Blood Feud: FROM DUSK TILL DAWN vs THE STRAIN

It’s a good time to be alive if you’re a fan of vampires. Or appreciate horror being beamed directly into your front room, weekly, thanks to the rise in popularity of shows like American Horror Story and Penny Dreadful. In an odd stroke of coincidence, two vampire shows are returning to the UK on 26 August, and both come from prolific filmmakers with Mexican heritage…

Netflix UK has the next-day premiere of El Rey’s From Dusk till Dawn: The Series, while Watch have the second season premiere of FX’s contagion drama The Strain. But which tale of bloodsucking and bloodletting is most worthy of your time?

Round 1 – The Idea:

  • The Strain concerns a citywide pandemic of vampirism, caused by a Boeing 747 touching down at New York’s JFK airport that contained infected passengers from Berlin. CDC epidemiologist Ephraim Goodweather soon finds himself in the midst of an outbreak of vampires (or “strigoi”), forcing him to team up with an elderly Holocaust survivor who’s battled said creatures before.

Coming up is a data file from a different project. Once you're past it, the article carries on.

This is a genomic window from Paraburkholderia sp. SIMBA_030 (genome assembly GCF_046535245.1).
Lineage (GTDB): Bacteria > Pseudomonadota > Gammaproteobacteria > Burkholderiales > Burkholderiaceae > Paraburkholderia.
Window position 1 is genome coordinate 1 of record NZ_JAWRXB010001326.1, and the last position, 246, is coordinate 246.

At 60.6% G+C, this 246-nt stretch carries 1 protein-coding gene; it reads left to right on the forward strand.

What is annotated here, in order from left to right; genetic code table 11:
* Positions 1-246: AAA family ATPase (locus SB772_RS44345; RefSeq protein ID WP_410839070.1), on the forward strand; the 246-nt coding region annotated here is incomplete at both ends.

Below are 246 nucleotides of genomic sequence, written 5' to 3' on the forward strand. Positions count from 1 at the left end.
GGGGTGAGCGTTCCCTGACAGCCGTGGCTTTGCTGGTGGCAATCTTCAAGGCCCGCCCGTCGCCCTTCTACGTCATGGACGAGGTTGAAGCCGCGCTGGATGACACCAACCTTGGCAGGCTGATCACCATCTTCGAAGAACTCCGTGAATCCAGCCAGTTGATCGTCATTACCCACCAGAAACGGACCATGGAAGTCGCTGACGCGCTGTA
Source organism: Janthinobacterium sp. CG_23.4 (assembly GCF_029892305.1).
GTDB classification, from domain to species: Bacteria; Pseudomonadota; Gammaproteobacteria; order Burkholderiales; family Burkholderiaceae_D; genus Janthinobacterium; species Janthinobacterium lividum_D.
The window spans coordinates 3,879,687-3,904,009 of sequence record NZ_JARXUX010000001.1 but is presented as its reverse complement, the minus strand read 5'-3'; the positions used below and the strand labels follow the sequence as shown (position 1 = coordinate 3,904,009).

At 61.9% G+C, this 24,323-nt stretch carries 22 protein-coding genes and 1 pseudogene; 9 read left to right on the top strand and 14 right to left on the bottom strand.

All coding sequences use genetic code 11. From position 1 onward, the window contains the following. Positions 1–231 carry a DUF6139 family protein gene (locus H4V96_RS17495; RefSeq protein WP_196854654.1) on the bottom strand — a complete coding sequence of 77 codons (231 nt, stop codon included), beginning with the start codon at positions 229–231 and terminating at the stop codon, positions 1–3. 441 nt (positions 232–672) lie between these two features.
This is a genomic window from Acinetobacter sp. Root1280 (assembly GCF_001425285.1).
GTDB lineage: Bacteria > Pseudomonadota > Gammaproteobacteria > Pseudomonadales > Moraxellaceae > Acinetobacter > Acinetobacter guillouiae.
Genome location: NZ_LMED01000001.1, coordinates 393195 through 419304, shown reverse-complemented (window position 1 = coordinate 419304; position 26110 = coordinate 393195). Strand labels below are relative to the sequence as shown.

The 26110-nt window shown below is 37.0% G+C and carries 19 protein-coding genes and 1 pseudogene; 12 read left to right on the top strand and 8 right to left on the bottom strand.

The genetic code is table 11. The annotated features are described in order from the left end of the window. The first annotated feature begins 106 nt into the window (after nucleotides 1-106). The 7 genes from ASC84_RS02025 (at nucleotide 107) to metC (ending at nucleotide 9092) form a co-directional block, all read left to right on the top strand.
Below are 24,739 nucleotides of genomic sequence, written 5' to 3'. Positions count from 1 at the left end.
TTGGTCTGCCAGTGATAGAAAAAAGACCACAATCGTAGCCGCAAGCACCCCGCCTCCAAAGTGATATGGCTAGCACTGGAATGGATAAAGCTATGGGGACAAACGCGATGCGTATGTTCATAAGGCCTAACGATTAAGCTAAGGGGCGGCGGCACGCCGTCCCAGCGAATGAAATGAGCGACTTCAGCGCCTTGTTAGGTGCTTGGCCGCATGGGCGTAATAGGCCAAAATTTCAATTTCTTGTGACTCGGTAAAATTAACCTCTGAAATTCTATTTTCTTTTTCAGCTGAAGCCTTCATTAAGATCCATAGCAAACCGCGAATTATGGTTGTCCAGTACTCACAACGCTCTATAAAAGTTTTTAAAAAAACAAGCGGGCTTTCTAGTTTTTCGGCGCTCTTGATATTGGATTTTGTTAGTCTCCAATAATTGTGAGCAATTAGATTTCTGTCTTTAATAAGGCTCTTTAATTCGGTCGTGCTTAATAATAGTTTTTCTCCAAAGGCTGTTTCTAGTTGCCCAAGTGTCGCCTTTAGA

• From Dusk till Dawn expands upon the cult 1996 film on which it’s based, re-telling the story of the antiheroic Gecko brothers—American bank robbers fleeing across the Mexican border, who eventually discover they’re being manipulated by a breed of Ancient Aztec vampire serpents. The usual thing.

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WINNER: The best concept is undoubtedly The Strain’s, which has loftier aims and a smarter array of subplots. FDtD loses points for lazily remaking a film everyone’s seen over the course of its first season, and it seems unlikely it warrants going beyond where the movie concluded at the Titty Twister bar.